When it comes to villains, we’ve seen the clichés. Dark lords. Psychopaths. Petty super villains who kill their own henchmen.
We’ve also heard the advice. Villains need personal goals. Villains need depth. Villains need to be the heroes of their own stories.
In my experience, conversations about villains get overshadowed by the question of whether a story is about good and evil, or the morally grey. But as authors, we need to understand what that thematic choice means for developing our characters.
Do your villains embrace their villainy or attempt to justify it?
Knowing the answer to that question will help you create the character’s arc.
Villains might not change during the course of your novel, but at some point they crossed the threshold from acceptable citizens to villainy. Some crossed that line fighting it, denying it, rationalizing it, or pointing to someone they believe to be worse.
Others claimed full agency and jumped across the threshold gleefully. However they crossed that line, a villain’s descent into evil holds the potential to be one of the most compelling parts of a story.
Agents in Their Own Arcs
Becoming a villain isn’t something that just happens to you. Even if you were raised by psychotic warlords or deranged magicians, you can make choices which undo some of that baggage.
At some point a villain, wrongheadedly or willfully, chooses his or her villainy.
Everyone has opportunities to grow in their lives, and usually, will face the difficult choice of choosing their future direction. As with a typical character arc, the villain has a passion, goal, weakness or flaw which drives the character to change. But in the case of a villain, the character chooses to turn towards villainy as a solution.
Perhaps they had evil mentors who destroyed their families, abused their puppies, and taught them that evil gets things done. Or perhaps they didn’t fit in, and decided to adopt a maniacal laugh and obsess about killing our heroes.
In any case, a villain’s character arc provides an opportunity to explore what it is that causes someone to turn towards evil.
Drivers of the Plot
In many stories, villains are the driving force behind the plot. Villains take actions which impact the heroes and force them to react. Villains pull the strings which drive everyone else into action, until somebody stops them.
To serve in this role, a villain needs the power and influence to be a real threat to the hero. He also needs motivation.
A personal conflict between the villain and the hero is one way to keep your plotline active and the threats imminent. Henchmen, magic, secondary villains and influential arguments can also help to stoke the conflict.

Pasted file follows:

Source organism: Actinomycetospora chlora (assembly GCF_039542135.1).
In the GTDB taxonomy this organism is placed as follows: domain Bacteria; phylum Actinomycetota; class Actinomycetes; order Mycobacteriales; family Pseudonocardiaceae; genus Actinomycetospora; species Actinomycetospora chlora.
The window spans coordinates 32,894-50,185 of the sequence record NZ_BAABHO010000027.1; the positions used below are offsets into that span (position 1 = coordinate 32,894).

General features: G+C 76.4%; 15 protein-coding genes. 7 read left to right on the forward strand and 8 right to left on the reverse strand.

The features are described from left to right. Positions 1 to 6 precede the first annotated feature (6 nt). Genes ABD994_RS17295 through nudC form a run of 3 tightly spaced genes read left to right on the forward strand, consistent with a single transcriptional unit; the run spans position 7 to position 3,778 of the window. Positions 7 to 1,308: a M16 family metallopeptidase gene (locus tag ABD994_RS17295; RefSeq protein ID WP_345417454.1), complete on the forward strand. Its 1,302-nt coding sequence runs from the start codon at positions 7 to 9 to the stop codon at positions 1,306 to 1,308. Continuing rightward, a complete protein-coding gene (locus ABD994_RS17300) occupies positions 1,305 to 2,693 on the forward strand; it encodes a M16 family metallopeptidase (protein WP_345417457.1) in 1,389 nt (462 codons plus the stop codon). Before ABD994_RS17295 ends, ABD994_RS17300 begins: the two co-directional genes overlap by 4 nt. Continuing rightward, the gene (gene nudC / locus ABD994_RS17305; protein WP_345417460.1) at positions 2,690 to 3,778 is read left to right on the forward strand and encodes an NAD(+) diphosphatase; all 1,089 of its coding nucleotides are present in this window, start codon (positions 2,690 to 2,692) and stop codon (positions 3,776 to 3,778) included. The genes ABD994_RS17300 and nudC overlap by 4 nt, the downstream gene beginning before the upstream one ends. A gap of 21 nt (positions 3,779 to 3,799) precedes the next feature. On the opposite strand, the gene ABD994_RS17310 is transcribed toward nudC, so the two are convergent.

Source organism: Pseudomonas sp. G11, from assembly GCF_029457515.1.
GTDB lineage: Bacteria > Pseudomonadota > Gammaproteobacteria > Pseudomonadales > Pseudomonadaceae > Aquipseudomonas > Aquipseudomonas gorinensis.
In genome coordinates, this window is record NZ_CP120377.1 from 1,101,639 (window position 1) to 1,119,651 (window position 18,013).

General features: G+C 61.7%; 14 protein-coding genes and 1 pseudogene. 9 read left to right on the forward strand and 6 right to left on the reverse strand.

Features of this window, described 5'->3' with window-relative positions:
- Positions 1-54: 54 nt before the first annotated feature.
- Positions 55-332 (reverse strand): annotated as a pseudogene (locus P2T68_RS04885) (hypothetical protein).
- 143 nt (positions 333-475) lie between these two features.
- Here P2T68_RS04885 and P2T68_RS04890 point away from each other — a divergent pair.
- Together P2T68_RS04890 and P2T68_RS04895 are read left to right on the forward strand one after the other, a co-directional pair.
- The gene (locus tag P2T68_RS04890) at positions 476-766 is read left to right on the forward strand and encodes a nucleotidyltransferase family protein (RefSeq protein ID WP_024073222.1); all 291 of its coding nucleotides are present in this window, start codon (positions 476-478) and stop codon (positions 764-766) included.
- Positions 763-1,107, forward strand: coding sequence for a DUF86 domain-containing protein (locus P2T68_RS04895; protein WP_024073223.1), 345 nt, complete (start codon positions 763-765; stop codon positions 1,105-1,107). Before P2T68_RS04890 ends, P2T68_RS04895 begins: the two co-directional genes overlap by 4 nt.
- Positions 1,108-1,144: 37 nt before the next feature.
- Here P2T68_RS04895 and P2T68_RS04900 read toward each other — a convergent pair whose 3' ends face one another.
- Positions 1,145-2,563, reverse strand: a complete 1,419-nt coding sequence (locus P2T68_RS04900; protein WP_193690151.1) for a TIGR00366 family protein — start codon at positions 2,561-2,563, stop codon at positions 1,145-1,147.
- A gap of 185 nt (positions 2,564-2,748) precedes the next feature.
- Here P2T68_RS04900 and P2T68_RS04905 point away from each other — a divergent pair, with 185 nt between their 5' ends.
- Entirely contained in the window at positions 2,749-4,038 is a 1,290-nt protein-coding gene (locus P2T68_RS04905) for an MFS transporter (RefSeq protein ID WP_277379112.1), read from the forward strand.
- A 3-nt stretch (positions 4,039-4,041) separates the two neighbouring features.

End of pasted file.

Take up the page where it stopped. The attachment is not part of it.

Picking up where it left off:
But as the story progresses, and the hero becomes more assertive, the villain’s power should escalate. Few things are as terrifying as seeing a killer gain more power, especially when that killer seeks to destroy beloved characters. When your evil genius acquires his death ray, or your dark sorceress her medallion, make it powerful.
Foils to the Hero
In order to develop a villain, we need to understand the villain’s role as the foil of the hero.
Many new authors recoil from the idea of a foil because it seems simple and formulaic. They think that it implies that the hero and villain are somehow opposites. But that’s a cliché.
As a foil, the villain presents a series of threats which exploit the hero’s weaknesses, forcing the hero to grow and overcome them. For this reason a villain is crucial to your hero’s character arc.
The Villain Problem
Because of their driving role in stories, villains can become more interesting than the heroes. Sometimes authors refer to this as “the villain problem.” We want our heroes, not our villains, to define our stories.
We can circumvent “the villain problem” by making our heroes more proactive, especially towards the end of the story. Heroes need to have agency, and shouldn’t be defined only by how they react to plot developments.
Rather than having the hero simply react to the villain, we must also give the hero opportunities to become the villain’s foil. The hero must learn to exploit the villain’s weaknesses, until he is forced to surrender, escalate, or change.
In other words, give your hero a few moments of awesome to get back at the villain. These moments show that the villain has served his function in the story by forcing the hero to grow.
Who is your favorite fictional villain? What makes him or her compelling?
Share your pick(s) in the comments below.